Fifth-grade students at Gastineau Elementary School recently completed a project that helped them memorialize the victims of the Sept. 11 terrorist attacks - and gain a sense of the scope of the loss of life.
"After the terrorist attack, it seemed really obvious to me that the kids were still wrestling with how to deal with it ... and I wanted to do something that gave a feeling of hope," teacher Cinda Stanek said.
Stanek remembered a story of the Ojibwa, a Native American group of the upper Midwest, who believed that when a person died they began a journey that led to the northern lights, and eventually they became a star in the sky.
Students from Stanek's and fifth-grade teacher Monika Haygood's classes took 30 sheets of black paper and glued 200 white "stars," created by paper punches, to each sheet. The completed project - with 6,000 stars, one for each victim of the attacks - was then assembled in a block on a school hallway wall.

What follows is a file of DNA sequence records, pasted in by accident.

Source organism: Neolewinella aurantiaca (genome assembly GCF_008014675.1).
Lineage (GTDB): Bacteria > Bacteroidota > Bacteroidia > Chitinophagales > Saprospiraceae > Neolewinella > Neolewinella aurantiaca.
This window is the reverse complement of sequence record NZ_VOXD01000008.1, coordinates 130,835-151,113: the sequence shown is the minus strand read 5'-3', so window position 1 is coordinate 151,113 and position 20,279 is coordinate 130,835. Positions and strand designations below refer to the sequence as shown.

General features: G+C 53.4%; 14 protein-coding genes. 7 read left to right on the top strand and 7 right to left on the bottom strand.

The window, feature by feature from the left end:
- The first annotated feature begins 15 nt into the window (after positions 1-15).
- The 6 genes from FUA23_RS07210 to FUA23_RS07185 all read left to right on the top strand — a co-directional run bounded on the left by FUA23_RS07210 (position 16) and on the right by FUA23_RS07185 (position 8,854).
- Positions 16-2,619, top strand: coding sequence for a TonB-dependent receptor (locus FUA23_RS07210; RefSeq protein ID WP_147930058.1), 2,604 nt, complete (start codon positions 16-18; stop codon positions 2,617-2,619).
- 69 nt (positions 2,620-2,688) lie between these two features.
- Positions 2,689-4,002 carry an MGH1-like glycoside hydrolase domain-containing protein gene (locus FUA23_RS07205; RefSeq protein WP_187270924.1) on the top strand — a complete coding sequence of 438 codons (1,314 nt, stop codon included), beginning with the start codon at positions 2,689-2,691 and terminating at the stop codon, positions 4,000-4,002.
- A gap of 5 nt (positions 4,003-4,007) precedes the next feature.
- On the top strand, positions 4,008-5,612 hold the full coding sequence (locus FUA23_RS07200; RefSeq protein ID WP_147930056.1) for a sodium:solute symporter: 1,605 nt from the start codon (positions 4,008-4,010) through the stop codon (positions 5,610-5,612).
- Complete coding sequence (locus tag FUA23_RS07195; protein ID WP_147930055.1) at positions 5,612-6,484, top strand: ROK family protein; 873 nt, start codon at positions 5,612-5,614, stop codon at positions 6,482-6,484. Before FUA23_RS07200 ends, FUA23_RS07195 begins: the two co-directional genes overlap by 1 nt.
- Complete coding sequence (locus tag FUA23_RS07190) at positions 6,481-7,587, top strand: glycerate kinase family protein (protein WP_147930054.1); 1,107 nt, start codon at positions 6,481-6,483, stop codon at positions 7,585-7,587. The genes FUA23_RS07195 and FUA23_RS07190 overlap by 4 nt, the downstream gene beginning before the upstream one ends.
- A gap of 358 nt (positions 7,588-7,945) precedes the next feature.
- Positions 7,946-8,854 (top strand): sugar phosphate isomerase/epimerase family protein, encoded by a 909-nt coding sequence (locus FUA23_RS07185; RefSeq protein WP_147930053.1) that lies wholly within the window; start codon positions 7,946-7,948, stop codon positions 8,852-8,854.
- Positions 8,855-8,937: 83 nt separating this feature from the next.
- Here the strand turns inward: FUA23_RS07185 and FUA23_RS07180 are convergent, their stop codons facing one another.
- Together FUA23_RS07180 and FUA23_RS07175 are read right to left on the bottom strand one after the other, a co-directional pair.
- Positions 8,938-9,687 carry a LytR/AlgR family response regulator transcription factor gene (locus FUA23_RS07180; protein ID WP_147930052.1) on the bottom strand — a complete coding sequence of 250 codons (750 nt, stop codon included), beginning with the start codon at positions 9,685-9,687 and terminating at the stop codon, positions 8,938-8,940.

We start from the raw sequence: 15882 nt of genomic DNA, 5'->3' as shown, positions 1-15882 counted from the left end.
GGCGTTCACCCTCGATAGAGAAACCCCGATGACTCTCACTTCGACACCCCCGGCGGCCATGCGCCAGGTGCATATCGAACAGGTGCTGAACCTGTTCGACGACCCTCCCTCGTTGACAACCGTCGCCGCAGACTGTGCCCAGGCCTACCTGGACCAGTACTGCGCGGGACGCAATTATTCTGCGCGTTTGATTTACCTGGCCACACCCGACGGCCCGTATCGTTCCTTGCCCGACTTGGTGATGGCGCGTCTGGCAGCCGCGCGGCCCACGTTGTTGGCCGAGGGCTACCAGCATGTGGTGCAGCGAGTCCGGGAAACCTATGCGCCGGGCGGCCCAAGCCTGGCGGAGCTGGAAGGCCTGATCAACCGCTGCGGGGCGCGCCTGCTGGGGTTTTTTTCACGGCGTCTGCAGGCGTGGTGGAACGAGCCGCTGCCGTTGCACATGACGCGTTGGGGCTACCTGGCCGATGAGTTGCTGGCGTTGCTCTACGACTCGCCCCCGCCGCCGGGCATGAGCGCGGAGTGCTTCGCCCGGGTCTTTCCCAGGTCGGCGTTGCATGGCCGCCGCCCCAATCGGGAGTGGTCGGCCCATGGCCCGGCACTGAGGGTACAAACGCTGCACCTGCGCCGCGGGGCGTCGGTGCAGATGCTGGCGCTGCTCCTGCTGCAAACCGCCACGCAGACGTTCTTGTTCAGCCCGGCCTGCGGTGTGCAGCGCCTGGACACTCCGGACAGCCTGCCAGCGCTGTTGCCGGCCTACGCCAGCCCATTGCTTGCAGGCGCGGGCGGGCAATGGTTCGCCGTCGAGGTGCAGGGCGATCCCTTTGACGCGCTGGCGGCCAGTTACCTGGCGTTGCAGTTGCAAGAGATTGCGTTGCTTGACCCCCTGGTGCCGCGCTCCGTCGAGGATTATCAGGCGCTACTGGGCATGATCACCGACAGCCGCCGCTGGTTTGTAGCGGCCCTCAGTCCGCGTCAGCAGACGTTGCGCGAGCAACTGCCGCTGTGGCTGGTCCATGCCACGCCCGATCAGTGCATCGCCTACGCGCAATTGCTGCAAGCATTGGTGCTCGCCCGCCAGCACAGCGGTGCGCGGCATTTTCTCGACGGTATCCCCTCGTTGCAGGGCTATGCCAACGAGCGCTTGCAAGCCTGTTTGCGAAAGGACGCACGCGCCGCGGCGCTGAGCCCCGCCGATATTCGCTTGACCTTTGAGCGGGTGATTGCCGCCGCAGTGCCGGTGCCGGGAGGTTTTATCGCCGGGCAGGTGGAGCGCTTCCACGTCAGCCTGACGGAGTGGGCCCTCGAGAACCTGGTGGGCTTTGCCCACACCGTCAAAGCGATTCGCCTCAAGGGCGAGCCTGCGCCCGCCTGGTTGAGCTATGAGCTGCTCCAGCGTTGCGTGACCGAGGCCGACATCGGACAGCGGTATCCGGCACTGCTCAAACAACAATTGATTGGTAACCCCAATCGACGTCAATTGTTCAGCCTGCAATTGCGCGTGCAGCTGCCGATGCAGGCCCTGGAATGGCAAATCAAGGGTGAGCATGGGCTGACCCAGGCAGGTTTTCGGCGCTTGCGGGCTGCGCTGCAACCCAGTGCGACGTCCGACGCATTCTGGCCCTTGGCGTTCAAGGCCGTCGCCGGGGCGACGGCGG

"We put them all together, and (students) were rather stunned by the visual of how many that is," Stanek said.
"At first it was hard for us to understand what 6,000 would be like," wrote fifth-grader Dannah Honse, who worked on the project. "Now we know."
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